Adobe hack attack affected 38 million accounts

The recent security breach that hit Adobe exposed customer IDs, passwords, and credit and debit card information.

A cyberattack launched against Adobe affected more than 10 times the number of users initially estimated.

On October 3, Adobe revealed that it had been the victim of an attack that exposed Adobe customer IDs and encrypted passwords . At the time, the company said that hackers gained access to encrypted credit card records and login information for around 3 million users. But the number of affected accounts has turned out to be much higher.

The attack actually involved 38 million active accounts.

"So far, our investigation has confirmed that the attackers obtained access to Adobe IDs and (what were at the time valid), encrypted passwords for approximately 38 million active users," Adobe spokeswoman Heather Edell told CNET. "We have completed e-mail notification of these users. We also have reset the passwords for all Adobe IDs with valid, encrypted passwords that we believe were involved in the incident -- regardless of whether those users are active or not."

Adobe hasn't received indications of unauthorized activity on any Adobe account affected in the breach, according to Edell.

The attack also gained access to many invalid or inactive Adobe accounts -- those with invalid encrypted passwords and those used as test accounts.

"We are still in the process of investigating the number of inactive, invalid, and test accounts involved in the incident," Edell added. "Our notification to inactive users is ongoing."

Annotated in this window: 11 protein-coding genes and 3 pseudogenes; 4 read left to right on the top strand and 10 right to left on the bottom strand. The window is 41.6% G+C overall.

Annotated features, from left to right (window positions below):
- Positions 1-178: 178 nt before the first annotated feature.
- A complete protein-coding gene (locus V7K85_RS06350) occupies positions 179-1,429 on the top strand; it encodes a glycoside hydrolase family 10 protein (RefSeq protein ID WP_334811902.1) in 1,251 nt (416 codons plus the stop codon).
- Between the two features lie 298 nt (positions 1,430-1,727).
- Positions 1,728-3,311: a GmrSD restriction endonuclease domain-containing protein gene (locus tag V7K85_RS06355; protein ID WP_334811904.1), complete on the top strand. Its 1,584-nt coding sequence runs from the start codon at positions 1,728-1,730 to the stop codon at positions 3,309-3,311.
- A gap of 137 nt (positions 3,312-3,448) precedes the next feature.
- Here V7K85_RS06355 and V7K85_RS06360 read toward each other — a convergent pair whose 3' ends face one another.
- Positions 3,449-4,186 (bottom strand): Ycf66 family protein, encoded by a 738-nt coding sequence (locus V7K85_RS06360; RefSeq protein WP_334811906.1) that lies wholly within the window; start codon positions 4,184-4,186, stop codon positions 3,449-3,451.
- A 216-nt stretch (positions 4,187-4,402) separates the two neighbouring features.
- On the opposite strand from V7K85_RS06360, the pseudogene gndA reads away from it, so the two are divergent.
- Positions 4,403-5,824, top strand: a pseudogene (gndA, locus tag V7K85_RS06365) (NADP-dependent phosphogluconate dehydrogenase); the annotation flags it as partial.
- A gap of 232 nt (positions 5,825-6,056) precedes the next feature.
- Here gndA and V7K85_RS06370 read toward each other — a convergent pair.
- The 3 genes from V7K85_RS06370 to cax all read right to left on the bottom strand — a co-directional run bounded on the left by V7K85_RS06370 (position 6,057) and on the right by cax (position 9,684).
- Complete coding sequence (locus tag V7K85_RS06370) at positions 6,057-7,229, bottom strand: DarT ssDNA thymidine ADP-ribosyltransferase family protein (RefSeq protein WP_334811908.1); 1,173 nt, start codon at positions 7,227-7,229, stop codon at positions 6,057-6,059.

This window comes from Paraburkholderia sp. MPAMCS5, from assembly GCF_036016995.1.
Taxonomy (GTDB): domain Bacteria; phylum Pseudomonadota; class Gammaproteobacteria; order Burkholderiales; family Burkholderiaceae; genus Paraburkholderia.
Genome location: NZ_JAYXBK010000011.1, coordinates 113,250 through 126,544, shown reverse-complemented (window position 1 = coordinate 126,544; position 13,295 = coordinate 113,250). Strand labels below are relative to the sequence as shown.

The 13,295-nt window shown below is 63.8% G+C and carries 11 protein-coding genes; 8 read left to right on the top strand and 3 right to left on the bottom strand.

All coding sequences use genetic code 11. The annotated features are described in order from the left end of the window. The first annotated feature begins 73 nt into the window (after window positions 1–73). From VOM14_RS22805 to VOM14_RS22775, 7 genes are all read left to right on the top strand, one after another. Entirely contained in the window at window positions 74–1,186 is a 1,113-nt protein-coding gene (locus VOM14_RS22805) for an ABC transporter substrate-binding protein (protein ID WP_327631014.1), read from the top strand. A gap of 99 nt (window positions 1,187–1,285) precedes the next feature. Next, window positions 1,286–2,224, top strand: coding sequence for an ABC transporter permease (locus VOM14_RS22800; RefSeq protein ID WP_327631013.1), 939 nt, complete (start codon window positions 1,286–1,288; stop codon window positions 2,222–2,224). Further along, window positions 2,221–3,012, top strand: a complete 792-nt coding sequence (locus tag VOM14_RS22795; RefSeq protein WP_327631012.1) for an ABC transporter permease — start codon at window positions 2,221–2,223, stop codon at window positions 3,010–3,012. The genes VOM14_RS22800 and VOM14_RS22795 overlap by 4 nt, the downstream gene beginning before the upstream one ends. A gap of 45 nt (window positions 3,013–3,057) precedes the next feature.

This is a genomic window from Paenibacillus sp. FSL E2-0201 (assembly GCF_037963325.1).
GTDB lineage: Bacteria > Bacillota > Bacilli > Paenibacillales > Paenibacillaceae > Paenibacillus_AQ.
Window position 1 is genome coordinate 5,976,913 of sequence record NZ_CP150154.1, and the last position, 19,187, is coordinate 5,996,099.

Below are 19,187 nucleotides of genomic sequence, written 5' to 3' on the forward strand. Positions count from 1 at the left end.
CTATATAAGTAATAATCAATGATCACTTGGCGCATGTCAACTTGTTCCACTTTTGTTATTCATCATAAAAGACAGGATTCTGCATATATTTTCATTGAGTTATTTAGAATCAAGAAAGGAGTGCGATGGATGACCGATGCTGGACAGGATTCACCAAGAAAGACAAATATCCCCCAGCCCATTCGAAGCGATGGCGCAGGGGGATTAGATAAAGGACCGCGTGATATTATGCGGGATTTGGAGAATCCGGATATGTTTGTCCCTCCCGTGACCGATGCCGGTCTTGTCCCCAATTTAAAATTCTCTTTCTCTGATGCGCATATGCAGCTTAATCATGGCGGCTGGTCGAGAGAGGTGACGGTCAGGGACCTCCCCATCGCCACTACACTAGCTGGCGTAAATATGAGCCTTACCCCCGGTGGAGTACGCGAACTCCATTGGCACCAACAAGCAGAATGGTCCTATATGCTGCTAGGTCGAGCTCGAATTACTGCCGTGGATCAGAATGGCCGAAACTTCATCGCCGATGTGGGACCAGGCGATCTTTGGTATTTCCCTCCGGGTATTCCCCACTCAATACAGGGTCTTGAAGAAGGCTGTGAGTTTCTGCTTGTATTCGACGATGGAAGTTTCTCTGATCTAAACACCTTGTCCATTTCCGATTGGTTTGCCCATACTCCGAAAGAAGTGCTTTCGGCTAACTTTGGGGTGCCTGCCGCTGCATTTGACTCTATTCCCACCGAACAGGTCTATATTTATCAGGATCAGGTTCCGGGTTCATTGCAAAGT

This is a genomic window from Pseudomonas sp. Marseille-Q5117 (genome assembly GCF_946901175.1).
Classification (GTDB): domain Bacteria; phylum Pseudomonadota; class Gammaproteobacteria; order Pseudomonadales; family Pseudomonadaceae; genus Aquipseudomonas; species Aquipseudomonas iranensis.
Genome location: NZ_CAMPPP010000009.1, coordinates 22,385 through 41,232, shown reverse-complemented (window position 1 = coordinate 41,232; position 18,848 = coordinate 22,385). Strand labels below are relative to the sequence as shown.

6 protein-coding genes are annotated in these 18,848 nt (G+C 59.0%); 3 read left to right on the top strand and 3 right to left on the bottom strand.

Following the initial report of the attack, Adobe reset the passwords on compromised customer accounts and sent e-mails to those whose accounts were breached and whose credit card or debit card information was exposed. At the time, Adobe had also issued the following statement:

Our investigation currently indicates that the attackers accessed Adobe customer IDs and encrypted passwords on our systems. We also believe the attackers removed from our systems certain information relating to 2.9 million Adobe customers, including customer names, encrypted credit or debit card numbers, expiration dates, and other information relating to customer orders. At this time, we do not believe the attackers removed decrypted credit or debit card numbers from our systems.
.

Adobe has posted a customer security alert page with more information on the breach and an option whereby users can change their passwords.

Update, 10:37 a.m. PT: Added comment from Adobe.

(Via Krebs on Security)

About the author

Journalist, software trainer, and Web developer Lance Whitney writes columns and reviews for CNET, Computer Shopper, Microsoft TechNet, and other technology sites. His first book, "Windows 8 Five Minutes at a Time," was published by Wiley & Sons in November 2012.

 

Join the discussion

Conversation powered by Livefyre

Don't Miss
Hot Products
Trending on CNET

HOT ON CNET

Delete your photos by mistake?

Whether you've deleted everything on your memory card or there's been a data corruption, here's a way to recover those photos.